Pre-Viking Lindsey (Lincoln Archaeological Studies 1). Edited by Alan Vince. 21 x 29 cm. ii + 156pp., figs., pb. Lincoln: City of Lincoln Archaeology Unit, 1993. ISBN 0-9514987-7-0. Price £18.00 + £2.50 from C.L.A.U., Charlotte House, The Lawn, Union Road, Lincoln LN1 3BL.
The papers collected in this volume have their origin in a conference jointly organized by the City of Lincoln Archaeological Unit and Nottingham University and held in Lincoln in 1990. The purpose was to place the growing volume of archaeological evidence for Dark Age Lincoln in its regional setting, and in this aim the volume is more than successful. There are three papers on Lincoln itself. Simon Esmonde Cleary argues that late Roman towns had an essentially command economy: it was the needs of imperial administrators that underpinned towns and once they were withdrawn there was no rationale for the continuation of urban life. As neat as this model is, Michael Jones shows that the reality was more complex in Lincoln itself. Archaeological evidence demonstrates that the city, like others, was undergoing radical change, if not decline, in the second half of the fourth century significantly earlier than the withdrawal of imperial control.
Kate Steane and Alan Vince discuss the physical remains of Roman Lincoln which influenced the Dark Age settlement of the site, painting a familiar picture of the survival of walls, gates, and monumental structures, if only as masses of rubble, but with the loss of property boundaries and streets. The archaeological evidence for the City in the sixth and seventh centuies is slight, but Kevin Leahy in his discussion of the Anglo-Saxon settlement of Lindsey elegantly argues for a later settlement of the area around Lincoln from the distribution of early centralized cremation cemeteries and later dispersed inhumations. In a thoughtful paper on the hierarchies of territorial organization thereby indicated, Paul Everson examines the aristocratic burial at Caenby Corner and, through a web of later documentation, argues for a continuity of authority in the West Riding of Lindsey from the seventh century almost into the modern period. The considerable wealth of the whole area is examined by Rupert Bruce-Mitford and Mark Blackburn in papers on Celtic hanging-bowls and Dark Age coin finds from Lindsey.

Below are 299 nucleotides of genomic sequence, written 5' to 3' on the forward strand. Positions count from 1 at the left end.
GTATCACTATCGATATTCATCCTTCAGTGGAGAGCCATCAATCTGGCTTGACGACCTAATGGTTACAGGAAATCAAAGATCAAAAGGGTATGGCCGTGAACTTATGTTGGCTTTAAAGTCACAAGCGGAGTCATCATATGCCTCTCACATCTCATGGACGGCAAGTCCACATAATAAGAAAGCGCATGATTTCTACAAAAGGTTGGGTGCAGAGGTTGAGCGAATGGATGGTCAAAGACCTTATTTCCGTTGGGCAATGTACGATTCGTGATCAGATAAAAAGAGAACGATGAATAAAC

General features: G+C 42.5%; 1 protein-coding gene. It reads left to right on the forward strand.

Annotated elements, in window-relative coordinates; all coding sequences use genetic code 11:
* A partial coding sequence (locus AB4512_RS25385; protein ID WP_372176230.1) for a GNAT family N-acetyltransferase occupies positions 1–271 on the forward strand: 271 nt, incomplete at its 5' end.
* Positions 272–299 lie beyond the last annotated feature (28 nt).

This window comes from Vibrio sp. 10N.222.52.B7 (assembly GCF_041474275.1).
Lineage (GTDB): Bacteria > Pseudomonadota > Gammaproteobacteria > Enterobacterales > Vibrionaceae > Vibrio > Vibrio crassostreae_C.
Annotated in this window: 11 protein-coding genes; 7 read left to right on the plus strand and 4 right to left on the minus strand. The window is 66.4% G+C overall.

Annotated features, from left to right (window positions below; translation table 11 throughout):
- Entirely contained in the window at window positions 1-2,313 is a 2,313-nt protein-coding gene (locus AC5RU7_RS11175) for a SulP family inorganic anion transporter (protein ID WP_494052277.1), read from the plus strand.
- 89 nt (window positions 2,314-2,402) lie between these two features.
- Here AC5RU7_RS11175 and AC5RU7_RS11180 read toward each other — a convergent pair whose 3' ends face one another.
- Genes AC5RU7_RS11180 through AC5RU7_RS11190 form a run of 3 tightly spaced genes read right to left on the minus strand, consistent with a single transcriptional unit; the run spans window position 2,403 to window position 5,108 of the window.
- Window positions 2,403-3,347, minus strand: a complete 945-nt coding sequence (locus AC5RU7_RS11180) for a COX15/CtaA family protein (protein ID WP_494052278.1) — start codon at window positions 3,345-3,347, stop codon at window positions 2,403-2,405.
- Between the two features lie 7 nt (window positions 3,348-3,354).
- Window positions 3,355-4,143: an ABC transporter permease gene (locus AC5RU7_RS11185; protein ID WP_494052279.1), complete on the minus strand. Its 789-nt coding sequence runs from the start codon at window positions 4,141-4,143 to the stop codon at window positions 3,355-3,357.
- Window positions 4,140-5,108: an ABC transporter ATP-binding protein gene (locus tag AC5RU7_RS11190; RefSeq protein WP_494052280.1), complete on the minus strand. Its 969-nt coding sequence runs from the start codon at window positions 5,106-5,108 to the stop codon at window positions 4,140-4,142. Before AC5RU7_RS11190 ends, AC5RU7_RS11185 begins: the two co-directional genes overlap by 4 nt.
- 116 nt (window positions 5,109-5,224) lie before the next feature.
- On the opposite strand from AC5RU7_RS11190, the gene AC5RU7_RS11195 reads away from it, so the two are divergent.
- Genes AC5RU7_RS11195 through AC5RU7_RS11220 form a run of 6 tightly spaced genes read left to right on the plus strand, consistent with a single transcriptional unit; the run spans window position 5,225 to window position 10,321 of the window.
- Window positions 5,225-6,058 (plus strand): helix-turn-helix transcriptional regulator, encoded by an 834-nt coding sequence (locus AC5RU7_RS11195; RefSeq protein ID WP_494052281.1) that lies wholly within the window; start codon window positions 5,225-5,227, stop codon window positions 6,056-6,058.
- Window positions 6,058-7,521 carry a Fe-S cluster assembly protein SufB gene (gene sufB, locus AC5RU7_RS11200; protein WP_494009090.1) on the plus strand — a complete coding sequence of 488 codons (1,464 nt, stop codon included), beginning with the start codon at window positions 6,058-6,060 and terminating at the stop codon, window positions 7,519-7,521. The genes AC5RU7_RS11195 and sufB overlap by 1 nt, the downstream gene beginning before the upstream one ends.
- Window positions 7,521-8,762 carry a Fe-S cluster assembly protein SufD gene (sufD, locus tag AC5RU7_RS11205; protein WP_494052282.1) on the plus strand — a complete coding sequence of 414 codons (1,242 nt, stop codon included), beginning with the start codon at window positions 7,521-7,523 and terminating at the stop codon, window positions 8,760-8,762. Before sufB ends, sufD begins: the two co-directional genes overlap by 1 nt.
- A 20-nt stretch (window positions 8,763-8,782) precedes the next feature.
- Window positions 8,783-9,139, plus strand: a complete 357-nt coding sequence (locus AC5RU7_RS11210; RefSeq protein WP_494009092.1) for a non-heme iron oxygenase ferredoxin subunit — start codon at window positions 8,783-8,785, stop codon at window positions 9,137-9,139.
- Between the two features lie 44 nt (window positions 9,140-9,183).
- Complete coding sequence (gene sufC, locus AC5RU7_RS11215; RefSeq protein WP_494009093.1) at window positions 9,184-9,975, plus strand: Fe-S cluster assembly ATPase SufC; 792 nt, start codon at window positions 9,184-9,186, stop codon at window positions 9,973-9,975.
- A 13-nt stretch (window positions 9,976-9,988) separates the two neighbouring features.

In a paper on the church David Stocker maintains that we have misconstrued the nature of religious foundations in the period by looking for holy buildings rather than holy areas. For him Crowland Abbey is the paradigm. It was founded on the island of Crowland and consisted of a group of chapels which were placed within a sacred landscape sharply differentiated from the outside world. However, the model, exemplified for him in all but two of the pre-Viking monasteries of Lincolnshire, is based almost exclusively upon the later medieval Historia Croylandensis, the Pseudo-Ingulf, and its evidence must be treated with more caution than is accorded it. Tenth and eleventh century documents and tradition can be teased from the text, but there is little independent evidence (notwithstanding Felix's Life of Guthlac) to support its account of the earlier history of the abbey. Nevertheless, although that may weaken the case, the fact does not invalidate it, and the hypothesis will stimulate further research.